Up Close and Personal with the Butandings

February 16, 2010

On Monday we got back from what could surely be titled one of those “once in a lifetime” adventures.  We had left early Saturday morning and flown to Legazpi, on the Southern part of Luzon, the island where Manila is located.  When we disembarked the plane we were greeted with a view of stunning Mount Mayon volcano.  She was even in a good mood, letting us have a view of her famed tip, often referred to as the perfect cone.  It was breathtaking and hard to believe that she was ready to explode less than 2 months ago.  Our thanks to her for letting our trip go off as planned!

From Legazpi it was a 1 hour drive to Donsol.  Donsol is the intersection of a large river and the ocean, creating an area rich with plankton that the whale sharks love to feed on.  And this is why they camp out here for so long, because like humans, good food is worth hanging around for!

We stayed at Woodlands Resort, one of the  3 in the area.  Nothing fancy, but it met our basic needs.  You should have seen our excitement when we got a solid 3 minutes of hot water (something we’ve yet to experience at the 3 other Philippines resorts we’ve stayed at)!  Between that and a decent bed, we were set.  Basic needs aside, it was time to focus our attention on the feature attraction, the beloved Butandings (the Filipino name for whale sharks).

We were each assigned to a boat with 6 people in it.  Now, mind you, I was filled with plenty of apprehension on the first day.  I’m not a big physical activity person to begin with and on top of that, I strongly dislike getting wet (which my family can highly attest to).  Not a good combination.  I was thinking it’d be a miracle if I could manage to get myself over the side of the boat (flashback to my scuba failure).

Here’s how the process worked.  We had a Butanding guide that was a trained spotter and swimmer.  He could pull us along if we got tired.  He would stand at the front of the boat and look for large shadows in the water (indicating a whale).  He would then give a signal and we had about 1 minute to get our gear on and get all 6 of us seated on one side of the boat, perching on a 2 inch wide ledge (while the boat was still moving).  Not the safest thing I’ve ever done!  Then he’d shout GO GO GO and we had to plunge into the ocean in the next 5 seconds and swim furiously behind him.  Then, all of a sudden he’d stop and point down.  We immediately plunged our faces into the ocean and lo and behold, a bus-sized whale was coming directly at us.  It was the wildest thing.  Here’s an example of what our first glimpse looked like:

No lie, the thing was about 5 feet from us and didn’t mind one bit!  Notice the murky water – that’s because of all the plankton in it.  That made it tricky because you wouldn’t notice it was there until you were practically on top of it!  Now, upon locating the shark, you needed to immediately regain your composure and begin swimming with it in order to keep up with the 1-2 knot pace that it goes at.

I liked to start near the head (pictured above) and then allow my self to slow gradually and move down the length of it.  This is going to sound odd, but the thing it most reminded me of was swimming with the sea turtles in Hawaii.  Yes, it’s mammoth, but it’s a gentle giant.  There were periods when we’d be swimming alongside it for 20-30 minutes and at times you could forget that others were around you.  It was as if time was suspended and it was just you and the whale moving in sync with the water drowning out the chaos above.  Pure magic.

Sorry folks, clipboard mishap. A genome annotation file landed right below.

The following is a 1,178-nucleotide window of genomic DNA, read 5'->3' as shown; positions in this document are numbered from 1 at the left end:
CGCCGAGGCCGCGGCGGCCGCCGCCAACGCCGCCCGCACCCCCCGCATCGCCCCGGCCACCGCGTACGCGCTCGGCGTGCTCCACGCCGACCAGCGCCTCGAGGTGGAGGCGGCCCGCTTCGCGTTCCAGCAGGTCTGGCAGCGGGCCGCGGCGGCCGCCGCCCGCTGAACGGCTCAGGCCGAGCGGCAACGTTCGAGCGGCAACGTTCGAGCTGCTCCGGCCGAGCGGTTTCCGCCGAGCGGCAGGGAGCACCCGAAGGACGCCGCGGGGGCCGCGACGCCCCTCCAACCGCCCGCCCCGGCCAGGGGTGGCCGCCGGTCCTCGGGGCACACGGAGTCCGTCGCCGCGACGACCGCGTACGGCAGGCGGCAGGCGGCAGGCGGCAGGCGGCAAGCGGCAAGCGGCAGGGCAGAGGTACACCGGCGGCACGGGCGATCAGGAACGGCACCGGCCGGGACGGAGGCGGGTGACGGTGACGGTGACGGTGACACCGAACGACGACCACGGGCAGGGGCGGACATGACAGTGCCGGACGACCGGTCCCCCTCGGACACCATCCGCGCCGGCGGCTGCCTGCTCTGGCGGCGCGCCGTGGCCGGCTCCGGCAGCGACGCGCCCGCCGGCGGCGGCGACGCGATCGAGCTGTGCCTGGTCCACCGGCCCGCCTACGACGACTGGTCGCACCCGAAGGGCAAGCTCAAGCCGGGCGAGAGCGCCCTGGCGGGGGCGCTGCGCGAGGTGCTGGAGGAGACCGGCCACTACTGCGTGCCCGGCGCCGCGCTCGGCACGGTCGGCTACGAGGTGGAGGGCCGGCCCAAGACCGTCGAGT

And just about the time when you’d forgotten that other people existed, you’d get kicked in the head with a flipper by some obnoxious, flailing tourist that didn’t know how to swim.  So annoying.  And if they accidentally touched the whale shark, then it would dive down to a deeper depth where no one could see it.  GRRR.  The crowding was definitely the frustrating part.  They were supposed to limit it to 1 boat of 6 people per shark, but since it was low season still, they weren’t enforcing the rule.  Therefore, at any given moment in time there may be as few as 6 or as many as 30.  Word to the wise: protect your head!

Complaints aside, I’d do it again in a heartbeat!  There’s no way to ignore the “awe”someness of nature when side by side with this beautiful creature.  Thankfully, in Sorsogon, the region where Donsol is located, they’ve created an awareness and preservation program.  Despite that, things still happen to the animals.  One heart-breaking moment was scoping out this giant beast and seeing that his tail had been cut by a propeller.  Nick managed to get a really clear picture of it below.  So sad!

The Stats:

  • Total time on the water looking for sharks: 8 hours
  • Injuries sustained: Technically 0, although I have a very nasty bruise on my leg from someone’s flipper
  • False jumps into the water: 6
  • Number of swims with a shark: 4
  • Shortest swim: 1 minute
  • Longest swim: 25-30 minutes
  • Number of sharks seen: 2 different ones, we think.  We ended up with the cut-tail shark more than once
  • Value of the experience: PRICELESS

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  1. Wow! The episode sounds and looks(!!!)really interesting. Great pictures, which just add to the entire “Jaws” feel. :) Lucky you!

  2. minnesotagal says:

    Thanks, I definitely feel grateful that we got the experience and that the whales decided to show up that day!

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